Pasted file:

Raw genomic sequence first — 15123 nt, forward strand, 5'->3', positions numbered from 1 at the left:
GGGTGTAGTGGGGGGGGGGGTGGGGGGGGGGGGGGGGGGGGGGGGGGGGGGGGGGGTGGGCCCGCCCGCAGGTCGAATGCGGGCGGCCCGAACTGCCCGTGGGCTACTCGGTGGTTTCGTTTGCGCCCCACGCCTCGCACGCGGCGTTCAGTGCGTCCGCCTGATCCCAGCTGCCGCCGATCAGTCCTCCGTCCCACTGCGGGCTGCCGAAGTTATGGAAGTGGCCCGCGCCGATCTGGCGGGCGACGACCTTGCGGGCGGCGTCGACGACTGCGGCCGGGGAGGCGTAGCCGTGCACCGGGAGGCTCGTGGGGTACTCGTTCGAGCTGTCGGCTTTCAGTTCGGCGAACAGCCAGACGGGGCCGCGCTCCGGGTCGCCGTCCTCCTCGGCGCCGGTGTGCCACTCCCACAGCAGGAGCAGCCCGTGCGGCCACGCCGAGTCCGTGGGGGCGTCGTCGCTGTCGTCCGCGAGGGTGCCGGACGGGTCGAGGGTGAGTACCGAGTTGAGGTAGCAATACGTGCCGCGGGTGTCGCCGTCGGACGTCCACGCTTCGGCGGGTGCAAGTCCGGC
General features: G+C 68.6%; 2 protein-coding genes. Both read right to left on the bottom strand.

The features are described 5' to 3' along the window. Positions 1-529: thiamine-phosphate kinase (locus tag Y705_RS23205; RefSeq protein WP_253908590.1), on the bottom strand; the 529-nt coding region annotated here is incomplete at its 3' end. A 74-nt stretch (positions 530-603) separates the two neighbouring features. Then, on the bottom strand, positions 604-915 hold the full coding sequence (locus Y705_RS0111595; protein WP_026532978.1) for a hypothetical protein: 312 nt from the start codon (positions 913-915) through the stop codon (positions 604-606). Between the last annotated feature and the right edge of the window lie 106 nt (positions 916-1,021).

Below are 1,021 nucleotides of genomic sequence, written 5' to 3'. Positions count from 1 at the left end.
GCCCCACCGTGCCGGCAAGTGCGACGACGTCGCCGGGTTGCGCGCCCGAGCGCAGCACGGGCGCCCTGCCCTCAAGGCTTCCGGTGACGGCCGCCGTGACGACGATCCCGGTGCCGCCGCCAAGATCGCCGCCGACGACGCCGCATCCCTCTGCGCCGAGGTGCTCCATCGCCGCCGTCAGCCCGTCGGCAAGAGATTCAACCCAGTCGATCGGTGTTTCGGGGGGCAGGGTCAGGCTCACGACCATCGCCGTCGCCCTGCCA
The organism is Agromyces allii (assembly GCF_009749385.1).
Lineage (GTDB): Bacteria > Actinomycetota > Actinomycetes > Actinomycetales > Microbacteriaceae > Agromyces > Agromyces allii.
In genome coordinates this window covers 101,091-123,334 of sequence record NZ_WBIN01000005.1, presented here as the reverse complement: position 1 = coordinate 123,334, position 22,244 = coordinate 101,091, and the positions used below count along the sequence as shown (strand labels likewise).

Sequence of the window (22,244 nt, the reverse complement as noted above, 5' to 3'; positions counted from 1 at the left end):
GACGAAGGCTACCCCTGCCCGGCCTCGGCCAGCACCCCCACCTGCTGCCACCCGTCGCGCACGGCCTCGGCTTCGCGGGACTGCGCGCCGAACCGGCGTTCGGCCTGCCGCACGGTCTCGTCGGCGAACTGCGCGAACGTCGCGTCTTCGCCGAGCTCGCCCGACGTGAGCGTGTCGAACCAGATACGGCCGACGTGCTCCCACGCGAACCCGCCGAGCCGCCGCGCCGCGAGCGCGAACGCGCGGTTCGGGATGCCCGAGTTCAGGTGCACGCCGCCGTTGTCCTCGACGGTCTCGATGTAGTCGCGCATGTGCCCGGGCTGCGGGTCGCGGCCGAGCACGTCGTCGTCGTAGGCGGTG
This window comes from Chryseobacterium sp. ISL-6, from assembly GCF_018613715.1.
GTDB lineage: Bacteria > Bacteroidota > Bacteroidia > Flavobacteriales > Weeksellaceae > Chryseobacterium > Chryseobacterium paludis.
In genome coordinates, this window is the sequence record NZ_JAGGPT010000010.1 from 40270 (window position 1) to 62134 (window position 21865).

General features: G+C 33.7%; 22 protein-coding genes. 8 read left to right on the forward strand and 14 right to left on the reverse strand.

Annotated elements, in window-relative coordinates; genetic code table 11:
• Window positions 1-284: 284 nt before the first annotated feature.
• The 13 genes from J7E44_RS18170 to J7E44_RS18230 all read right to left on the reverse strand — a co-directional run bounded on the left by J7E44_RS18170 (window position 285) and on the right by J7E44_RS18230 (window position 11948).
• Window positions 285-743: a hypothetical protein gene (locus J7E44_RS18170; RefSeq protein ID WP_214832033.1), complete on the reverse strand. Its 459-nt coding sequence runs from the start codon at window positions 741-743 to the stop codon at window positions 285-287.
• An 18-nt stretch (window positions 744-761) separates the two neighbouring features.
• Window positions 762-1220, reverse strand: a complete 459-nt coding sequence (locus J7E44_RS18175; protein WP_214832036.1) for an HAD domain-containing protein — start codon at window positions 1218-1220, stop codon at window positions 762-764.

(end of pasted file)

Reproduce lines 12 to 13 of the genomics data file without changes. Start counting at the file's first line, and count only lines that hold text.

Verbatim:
This window comes from Chryseobacterium sp. ISL-6, from assembly GCF_018613715.1.
GTDB lineage: Bacteria > Bacteroidota > Bacteroidia > Flavobacteriales > Weeksellaceae > Chryseobacterium > Chryseobacterium paludis.